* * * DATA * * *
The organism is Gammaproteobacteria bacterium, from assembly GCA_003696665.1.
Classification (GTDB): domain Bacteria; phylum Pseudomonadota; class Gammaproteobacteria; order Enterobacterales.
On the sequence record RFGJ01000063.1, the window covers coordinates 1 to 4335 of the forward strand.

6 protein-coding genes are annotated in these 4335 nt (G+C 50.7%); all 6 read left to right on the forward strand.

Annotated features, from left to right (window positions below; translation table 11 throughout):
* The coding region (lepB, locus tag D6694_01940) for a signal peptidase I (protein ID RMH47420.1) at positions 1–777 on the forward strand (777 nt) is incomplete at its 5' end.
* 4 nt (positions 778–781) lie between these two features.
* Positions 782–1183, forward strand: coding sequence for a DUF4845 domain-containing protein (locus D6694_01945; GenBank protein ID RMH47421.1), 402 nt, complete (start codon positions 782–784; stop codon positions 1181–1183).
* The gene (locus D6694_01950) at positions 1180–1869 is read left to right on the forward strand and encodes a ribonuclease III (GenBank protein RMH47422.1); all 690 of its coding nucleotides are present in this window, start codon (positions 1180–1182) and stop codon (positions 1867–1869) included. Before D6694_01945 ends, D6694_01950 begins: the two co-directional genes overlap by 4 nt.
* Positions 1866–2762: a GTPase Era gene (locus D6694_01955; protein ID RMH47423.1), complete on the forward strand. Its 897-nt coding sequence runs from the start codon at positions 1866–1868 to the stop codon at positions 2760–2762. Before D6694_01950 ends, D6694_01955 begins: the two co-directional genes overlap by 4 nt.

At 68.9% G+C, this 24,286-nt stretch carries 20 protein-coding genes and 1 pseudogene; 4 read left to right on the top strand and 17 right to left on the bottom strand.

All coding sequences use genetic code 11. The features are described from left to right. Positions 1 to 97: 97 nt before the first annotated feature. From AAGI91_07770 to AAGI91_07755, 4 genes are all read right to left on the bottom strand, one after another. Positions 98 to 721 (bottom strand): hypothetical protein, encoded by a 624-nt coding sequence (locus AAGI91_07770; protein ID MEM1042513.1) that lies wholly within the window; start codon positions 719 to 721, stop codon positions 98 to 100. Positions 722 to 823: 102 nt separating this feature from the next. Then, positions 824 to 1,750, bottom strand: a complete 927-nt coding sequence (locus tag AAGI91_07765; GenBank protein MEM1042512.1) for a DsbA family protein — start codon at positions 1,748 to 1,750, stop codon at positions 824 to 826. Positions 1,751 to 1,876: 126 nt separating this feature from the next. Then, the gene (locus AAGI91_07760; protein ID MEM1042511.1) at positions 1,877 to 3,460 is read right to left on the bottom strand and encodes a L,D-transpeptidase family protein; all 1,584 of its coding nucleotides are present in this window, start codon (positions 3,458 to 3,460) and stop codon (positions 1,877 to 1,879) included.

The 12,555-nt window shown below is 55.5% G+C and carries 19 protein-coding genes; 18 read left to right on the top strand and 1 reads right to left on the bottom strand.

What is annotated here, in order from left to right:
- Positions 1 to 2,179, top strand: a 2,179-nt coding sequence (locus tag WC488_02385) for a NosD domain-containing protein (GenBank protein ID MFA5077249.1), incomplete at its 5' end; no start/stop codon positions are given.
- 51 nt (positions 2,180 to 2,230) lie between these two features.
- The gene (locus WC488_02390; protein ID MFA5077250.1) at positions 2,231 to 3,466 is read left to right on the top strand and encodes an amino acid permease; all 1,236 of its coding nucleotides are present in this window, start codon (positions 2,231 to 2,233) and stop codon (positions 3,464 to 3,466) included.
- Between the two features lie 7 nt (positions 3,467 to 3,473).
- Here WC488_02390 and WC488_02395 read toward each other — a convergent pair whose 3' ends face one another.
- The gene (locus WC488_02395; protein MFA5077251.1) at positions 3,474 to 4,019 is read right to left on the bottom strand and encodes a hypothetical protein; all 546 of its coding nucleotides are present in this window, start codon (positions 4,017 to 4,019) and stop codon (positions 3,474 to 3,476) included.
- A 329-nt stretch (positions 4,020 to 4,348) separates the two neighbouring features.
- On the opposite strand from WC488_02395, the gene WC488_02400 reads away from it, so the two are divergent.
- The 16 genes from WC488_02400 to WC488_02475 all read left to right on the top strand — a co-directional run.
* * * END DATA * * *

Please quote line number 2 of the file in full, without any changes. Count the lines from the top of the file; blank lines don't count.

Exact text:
Classification (GTDB): domain Bacteria; phylum Pseudomonadota; class Gammaproteobacteria; order Enterobacterales.